I could have ridden my chosen loop anti-clockwise which would’ve enabled me to return to Uyuni to refuel before crossing the Salar but all the 4×4 tours running from Uyuni ran anti-clockwise and to do the same would mean constantly overtaking/being overtaken and hence constantly riding in their dust. My decision was based upon passing each tour once and once only thereby minimizing the dust.
By lunchtime I was ready to ride and had an easy day riding SW towards Vila Alota and Valle de Rocas, topping up with gas at San Cristobal along the way. The dirt road had been improved over the past two years making it an easy ride to where the real dirt road began at Vila Alota. I dropped my tyre pressures to 18F and 22R (PSI) and crossed the shallow river to join a sandy track that leads onto the wider but still sandy track up the hill. Rosie lapped it up with her new knobbies hooking up and blasting me up the hill in top gear.
By late afternoon I was in Valle de Rocas where I’d had a memorable bushcamp two years ago and with black storm clouds on the horizon I hastily pitched camp. The storm passed close by, blowing hail stones across my campsite. I had a lousy night’s sleep, probably overexcited at the prospect of finally riding the lagunas route after years of dreaming about it and finally dragged my arse out of bed at 0640.
It was reasonably sandy right from the beginning but Rosie lapped it up, carrying me along in 4th and 5th gear – great riding. Soon after the village of Mallcu Villa Mar the track got much stonier and I slowed my pace. The track ran through a narrow gorge before climbing onto a plateau and affording me my first view of Salar Capina.
After skirting the Salar the riding was once again fast and I was soon at the National Reserve entrance where I was signaled to stop and pay the Bs150 (GBP14/U$22) entry fee. The clouds had once again begun building in the distance as I approached Laguna Colorada. It was still before lunchtime and yet I’d already stopped counting 4×4’s heading towards me when I got to 20. My plan to ride clockwise seemed to be working.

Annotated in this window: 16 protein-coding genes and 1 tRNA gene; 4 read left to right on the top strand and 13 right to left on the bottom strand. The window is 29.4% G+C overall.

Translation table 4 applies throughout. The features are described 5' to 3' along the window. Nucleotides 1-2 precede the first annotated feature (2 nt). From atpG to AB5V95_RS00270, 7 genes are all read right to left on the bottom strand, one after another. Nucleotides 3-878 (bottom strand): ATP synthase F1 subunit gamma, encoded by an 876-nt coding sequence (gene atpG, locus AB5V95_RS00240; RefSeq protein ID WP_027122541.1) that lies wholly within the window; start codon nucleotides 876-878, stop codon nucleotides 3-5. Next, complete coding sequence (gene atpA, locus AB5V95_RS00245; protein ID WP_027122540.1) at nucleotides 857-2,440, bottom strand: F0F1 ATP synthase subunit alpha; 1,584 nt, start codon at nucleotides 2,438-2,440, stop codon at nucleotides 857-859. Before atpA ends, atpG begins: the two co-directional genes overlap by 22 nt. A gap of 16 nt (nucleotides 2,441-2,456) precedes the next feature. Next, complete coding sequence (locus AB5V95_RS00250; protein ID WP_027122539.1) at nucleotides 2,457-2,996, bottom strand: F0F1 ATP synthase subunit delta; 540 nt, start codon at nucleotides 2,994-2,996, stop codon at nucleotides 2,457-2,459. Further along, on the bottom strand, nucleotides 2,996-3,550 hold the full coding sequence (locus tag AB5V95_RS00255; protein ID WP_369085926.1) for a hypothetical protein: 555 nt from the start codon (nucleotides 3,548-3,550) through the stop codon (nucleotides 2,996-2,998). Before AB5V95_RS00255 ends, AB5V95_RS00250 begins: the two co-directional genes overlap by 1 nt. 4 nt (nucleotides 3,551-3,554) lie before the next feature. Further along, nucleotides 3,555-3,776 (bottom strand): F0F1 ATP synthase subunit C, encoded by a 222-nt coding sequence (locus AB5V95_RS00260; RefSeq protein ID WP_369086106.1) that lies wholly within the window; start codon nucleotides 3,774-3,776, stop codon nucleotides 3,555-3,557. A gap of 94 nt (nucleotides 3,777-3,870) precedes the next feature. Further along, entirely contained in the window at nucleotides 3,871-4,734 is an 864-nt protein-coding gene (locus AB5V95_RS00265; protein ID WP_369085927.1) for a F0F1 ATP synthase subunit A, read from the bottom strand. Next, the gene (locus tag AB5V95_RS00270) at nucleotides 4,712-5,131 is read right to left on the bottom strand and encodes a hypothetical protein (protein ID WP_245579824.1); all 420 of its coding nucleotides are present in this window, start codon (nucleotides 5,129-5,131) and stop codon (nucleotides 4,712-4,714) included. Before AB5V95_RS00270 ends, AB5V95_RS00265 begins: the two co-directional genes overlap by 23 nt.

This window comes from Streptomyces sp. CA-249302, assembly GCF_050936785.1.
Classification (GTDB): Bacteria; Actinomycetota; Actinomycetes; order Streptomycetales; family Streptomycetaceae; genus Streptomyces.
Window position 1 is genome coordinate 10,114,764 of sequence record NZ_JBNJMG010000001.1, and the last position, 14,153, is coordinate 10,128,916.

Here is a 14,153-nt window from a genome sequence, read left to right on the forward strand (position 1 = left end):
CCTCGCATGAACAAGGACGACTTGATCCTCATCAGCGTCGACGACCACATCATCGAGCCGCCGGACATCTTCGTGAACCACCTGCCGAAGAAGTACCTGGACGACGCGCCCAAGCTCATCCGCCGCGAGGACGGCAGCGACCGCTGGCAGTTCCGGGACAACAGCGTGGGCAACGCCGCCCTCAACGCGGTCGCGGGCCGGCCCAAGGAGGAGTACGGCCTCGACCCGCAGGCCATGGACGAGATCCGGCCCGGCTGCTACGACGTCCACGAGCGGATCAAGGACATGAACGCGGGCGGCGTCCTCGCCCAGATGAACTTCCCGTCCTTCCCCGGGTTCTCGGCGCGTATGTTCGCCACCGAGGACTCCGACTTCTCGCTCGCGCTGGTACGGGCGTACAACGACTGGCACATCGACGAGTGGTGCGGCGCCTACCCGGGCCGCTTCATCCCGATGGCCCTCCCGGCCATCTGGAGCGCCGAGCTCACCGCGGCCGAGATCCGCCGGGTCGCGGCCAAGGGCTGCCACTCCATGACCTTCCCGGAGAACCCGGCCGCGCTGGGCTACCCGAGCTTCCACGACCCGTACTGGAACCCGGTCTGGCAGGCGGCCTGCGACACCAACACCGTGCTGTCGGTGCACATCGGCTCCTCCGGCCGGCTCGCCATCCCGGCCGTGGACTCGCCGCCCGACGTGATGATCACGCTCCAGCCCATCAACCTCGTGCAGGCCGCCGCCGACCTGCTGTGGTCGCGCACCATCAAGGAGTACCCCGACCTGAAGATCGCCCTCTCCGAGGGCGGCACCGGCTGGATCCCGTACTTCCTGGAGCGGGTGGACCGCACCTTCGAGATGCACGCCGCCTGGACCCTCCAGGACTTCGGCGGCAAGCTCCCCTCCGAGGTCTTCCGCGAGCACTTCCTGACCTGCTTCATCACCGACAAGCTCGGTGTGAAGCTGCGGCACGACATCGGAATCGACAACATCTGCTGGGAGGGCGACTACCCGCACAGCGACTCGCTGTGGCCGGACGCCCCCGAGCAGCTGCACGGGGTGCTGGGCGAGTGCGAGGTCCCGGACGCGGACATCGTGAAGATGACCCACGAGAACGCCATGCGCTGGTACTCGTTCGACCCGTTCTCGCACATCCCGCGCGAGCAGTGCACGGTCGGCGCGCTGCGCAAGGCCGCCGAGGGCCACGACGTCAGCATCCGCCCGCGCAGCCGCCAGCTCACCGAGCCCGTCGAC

Coloured by red sediments and pigmentation of some algae Laguna Colorada is an unusual sight. I’d seen many coloured volcanic lakes in Indonesia but never a red one and never one inhabited by hundreds of flamingoes. It was a sight to behold.
South of the lake I joined the road south to Chile and began a steady climb. The wind had picked up and I began to think about finding some shelter where I could stop for lunch. Walking to the edge of a shallow canyon to take a photo I noticed vehicle tracks in the bottom. I retraced my tracks to the entrance and rode in to find a great spot; so good I made a note of it for later.
After lunch I continued to climb to 4900m. It was another ‘Ride for sore ears’ (a reference to taking my helmet on and off so many times to take photos my ears become red raw!). Passing Laguna Salada and the Desierto Salvador Dali I rode on to Laguna Verde before returning to Laguna Verde. The ride looked like this…
I was expecting a sub-zero night and didn’t want to add a wind chill factor to it so I returned to the canyon where I’d eaten lunch. The wind was blowing from the west which was perfect as by camping beneath the west wall I’d catch the warmth of the rising sun; although as you can see from the lingering snow it wasn’t that warm.
I needed cold water with which to make porridge but as soon as I plunged my Steripen into my waterbottle it froze. The temp gauge on my bike said -6°C and it had already been in the sun for 20 mins. I ended up boiling water then letting it cool on the snowpack.